Cotton Brothers and Company was a general contractor c.1900, specializing in the construction of bridges. It was run by Ernest Julius Cotton (c.1860 – 1915), Charles Earl Cotton (1865 – 1920), and James B. Agassiz.
Most of their work has been replaced by newer construction, but the Purdon Crossing Bridge in Nevada County, built in 1895, still stands. 1,2,13 The bridge is marked with a plaque from the local E Clampus Vitus chapter.
Locally, Cotton Brothers constructed numerous small bridges around Alameda County. Their largest project was probably the replacement Webster Street Bridge c.1900. According to the obituary for Ernest, the brothers had also done a fair amount of work in Hawai'i. 3
In 1925, a number of homes on Ritchie St. were constructed by Cotton Brothers, 5 but those were by Arthur W. Cotton and Gordon B. Cotton, 6 who were not related to Ernest and Charles, and who had died in 1915 and 1920, respectively. Also, it appears the company went bankrupt in 1912. 17
Battle with Southern Pacific
Disputes over the waterfront in Oakland were nothing new, dating back to the beginning of Oakland, when founding scoundrel and first mayor Horace Carpentier gained control of the waterfront in exchange for a one-room schoolhouse.
In December 1906, Southern Pacific sent workers to remove materials the Cotton brothers had stored near the waterfront (between Webster and Harrison), saying the land belonged to S.P. 7 The brothers said not so fast—the title of the land hasn't been settled—and asked the sheriff for protection from S.P. 8,10 Although the Cotton's attorney, William R. Davis, a veteran of the battle for the waterfront, was eager to take on S.P., the brothers agreed to move as soon as a new location could be found, and S.P. agreed to return the two flatcars worth of material and equipment they had already hauled off. 9
"Pile-driving and pile-pulling imbroglio" 12
The Cotton Brothers were also involved in an 1893 dispute between the city and Southern Pacific. The Waterfront Company had begun driving piles off the waterfront in order to subsequently fill the area and create land. The city was against it (probably because of SP's control of the waterfront), and got a restraining order from Judge Henshaw to stop them. Someone at the city noted the restraining order was only against driving more piles; it said nothing about removing the ones already driven. So mayor George Pardee signed a resolution to hire the Cotton Brothers to remove the piles. 11
An attorney for the Waterfront Company, J.E. Foulds, got news of it, and took a boat out to stop the work. One of the brothers handed him the work order, smiled, and continued supervising the work. Rebuffed, Foulds consulted with A.A. Moore, attorney for SP, who set about getting a new restraining order to stop the removal. Judge Henshaw issued modifications to the order, not only halting the removal of the piles, but granting the Waterfront Company the right to replace the ones that had already been removed. A copy of the order was presented to the Cotton Brothers, and work ceased. 11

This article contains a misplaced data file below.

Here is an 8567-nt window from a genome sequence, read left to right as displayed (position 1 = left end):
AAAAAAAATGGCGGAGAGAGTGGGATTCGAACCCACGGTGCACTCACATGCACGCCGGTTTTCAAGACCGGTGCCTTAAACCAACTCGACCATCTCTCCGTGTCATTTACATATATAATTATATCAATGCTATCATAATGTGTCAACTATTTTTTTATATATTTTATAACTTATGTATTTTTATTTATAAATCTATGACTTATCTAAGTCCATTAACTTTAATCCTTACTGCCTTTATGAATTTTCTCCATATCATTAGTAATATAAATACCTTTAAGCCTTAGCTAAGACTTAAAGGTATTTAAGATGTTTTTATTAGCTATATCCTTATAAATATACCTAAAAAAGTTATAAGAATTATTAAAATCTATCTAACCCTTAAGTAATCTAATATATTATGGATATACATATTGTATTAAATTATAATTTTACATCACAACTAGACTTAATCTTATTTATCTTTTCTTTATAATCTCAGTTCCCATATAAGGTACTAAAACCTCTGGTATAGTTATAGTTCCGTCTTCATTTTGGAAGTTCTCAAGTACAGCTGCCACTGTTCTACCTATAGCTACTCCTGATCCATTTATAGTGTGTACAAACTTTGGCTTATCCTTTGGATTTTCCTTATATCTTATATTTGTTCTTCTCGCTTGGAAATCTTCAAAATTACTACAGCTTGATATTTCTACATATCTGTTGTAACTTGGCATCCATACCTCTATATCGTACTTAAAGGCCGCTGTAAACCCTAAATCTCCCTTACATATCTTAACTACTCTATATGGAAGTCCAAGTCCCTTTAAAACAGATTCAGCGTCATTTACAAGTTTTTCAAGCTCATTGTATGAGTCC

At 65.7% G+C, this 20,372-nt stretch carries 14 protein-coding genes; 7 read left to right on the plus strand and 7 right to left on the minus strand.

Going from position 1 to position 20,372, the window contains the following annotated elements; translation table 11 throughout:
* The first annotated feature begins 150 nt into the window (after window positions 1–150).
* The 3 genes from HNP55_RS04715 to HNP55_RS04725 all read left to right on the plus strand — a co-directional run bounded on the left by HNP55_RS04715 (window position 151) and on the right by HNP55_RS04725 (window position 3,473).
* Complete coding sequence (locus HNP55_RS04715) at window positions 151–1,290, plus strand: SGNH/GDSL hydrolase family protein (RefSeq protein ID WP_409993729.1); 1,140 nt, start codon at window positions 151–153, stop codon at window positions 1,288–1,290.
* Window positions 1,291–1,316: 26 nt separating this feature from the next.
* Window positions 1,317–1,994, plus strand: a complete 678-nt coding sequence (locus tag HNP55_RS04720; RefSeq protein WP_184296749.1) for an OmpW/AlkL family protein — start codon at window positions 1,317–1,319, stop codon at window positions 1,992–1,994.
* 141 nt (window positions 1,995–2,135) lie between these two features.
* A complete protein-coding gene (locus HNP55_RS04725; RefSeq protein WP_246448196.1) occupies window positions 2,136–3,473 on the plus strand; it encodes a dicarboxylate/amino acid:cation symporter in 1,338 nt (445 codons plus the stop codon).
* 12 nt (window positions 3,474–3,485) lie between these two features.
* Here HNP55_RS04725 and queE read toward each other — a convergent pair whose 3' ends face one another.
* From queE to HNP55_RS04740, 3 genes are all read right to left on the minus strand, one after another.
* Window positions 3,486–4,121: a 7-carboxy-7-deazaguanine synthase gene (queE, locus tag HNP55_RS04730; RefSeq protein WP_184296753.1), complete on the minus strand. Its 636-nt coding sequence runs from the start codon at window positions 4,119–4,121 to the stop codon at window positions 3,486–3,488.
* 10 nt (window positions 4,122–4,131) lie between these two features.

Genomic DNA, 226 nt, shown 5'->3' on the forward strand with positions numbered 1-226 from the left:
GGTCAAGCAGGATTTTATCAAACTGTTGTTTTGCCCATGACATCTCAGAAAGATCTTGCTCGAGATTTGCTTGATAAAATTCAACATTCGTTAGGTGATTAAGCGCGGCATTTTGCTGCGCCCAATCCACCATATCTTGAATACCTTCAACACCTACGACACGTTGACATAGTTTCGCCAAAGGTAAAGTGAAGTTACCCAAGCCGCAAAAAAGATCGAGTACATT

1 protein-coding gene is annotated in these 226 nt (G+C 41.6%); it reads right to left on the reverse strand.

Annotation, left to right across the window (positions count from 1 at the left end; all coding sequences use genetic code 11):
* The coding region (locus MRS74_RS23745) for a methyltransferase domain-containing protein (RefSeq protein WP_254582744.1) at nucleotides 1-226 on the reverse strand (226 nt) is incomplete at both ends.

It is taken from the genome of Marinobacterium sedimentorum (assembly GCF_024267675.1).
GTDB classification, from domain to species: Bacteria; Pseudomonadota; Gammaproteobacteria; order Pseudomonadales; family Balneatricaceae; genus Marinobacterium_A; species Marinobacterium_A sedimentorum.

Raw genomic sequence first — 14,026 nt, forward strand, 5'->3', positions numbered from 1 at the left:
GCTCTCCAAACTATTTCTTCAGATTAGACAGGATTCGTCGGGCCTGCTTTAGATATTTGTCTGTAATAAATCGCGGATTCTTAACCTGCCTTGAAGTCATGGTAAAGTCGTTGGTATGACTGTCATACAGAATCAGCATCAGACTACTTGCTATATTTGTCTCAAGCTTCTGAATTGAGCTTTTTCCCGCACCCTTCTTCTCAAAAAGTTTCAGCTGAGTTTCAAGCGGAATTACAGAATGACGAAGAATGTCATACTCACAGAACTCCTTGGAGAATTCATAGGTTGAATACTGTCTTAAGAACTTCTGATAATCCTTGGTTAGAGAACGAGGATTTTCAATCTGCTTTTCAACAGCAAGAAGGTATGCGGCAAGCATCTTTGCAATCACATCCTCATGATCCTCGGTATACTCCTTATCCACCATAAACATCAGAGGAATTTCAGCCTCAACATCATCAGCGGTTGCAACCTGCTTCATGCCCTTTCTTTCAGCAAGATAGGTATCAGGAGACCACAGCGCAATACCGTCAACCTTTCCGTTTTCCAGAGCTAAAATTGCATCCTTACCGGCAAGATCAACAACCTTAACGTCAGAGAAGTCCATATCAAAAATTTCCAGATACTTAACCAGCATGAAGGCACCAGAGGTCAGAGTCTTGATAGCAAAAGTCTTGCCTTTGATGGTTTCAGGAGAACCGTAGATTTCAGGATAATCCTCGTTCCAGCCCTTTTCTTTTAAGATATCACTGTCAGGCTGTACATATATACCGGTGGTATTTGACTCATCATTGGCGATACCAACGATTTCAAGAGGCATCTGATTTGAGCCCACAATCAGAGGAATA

Some of the piles were replaced, but the mayor and others wrote an affidavit and took it to Judge Henshaw's house at 11 o'clock at night, and the order was vacated. The Waterfront Company crew went back to work the morning, not having received word yet. The Cotton Brothers went back to work the next morning, too, and were able to pull piles 2 or 3 times faster than the other crew could drive them. Chief of Police Schaffer appeared on the scene, notified the railroad's crew, and the pile driving stopped. Interestingly, while the city contended it had the rights to stop the piles, Henshaw's quick reversal apparently hinged on a technicality: the city hadn't been formally served with the restraining order, and so things were outside Henshaw's jurisdiction. 12
All 132 pilings were pulled and rafted together, to await further legal battles. 15 After this exchange, when the city attorney of Alameda sent a letter to the Waterfront Company requesting the pilings near Alameda be pulled, too, the company quickly agreed and did the work themselves. 16
Ultimately, much of the bay around the railroad moles was filled, but in the mean time the city re-gained control of the waterfront.
Links and References
- Purdon Crossing Bridge slated for substantial work The Union March 11, 2013
- Cotton Brothers on BridgeHunter.com
- Ernest J. Cotton Dies After Long Illness Oakland Tribune March 22, 1915
- Charles E. Cotton obituary Oakland Tribune May 23, 1920
- Artistic Homes By Cotton Bros. Now On Sale Oakland Tribune July 19, 1925
- Polk's Oakland Directory 1925
- Claim Title to Property Oakland Tribune December 13, 1906
- Sheriff Keeps Peace in Struggle Against S.P. Oakland Tribune December 14, 1906
- Railroad Wins Without Suit San Francisco Chronicle December 15, 1906
- Cotton Brothers Get Sheriff to Stop Railroad Grab San Francisco Call December 14, 1906
- The Piles in the Bay Do Not Last Long Oakland Tribune October 10, 1893
- Clever Midnight Move by the City Officials Oakland Tribune October 11, 1893 (p2)
- 75th Year Sacramento Bee August 13, 1970
- Attack on the Piling San Francisco Examiner October 11, 1893
- The Pile-Pulling Oakland Tribune October 13, 1893
- Alameda's Water Fence Is Now Being Removed Oakland Tribune October 18, 1893
- Notice to Creditors Oakland Tribune September 27, 1912
- Alameda County, The Eden of the Pacific Oakland Tribune publishing, 1898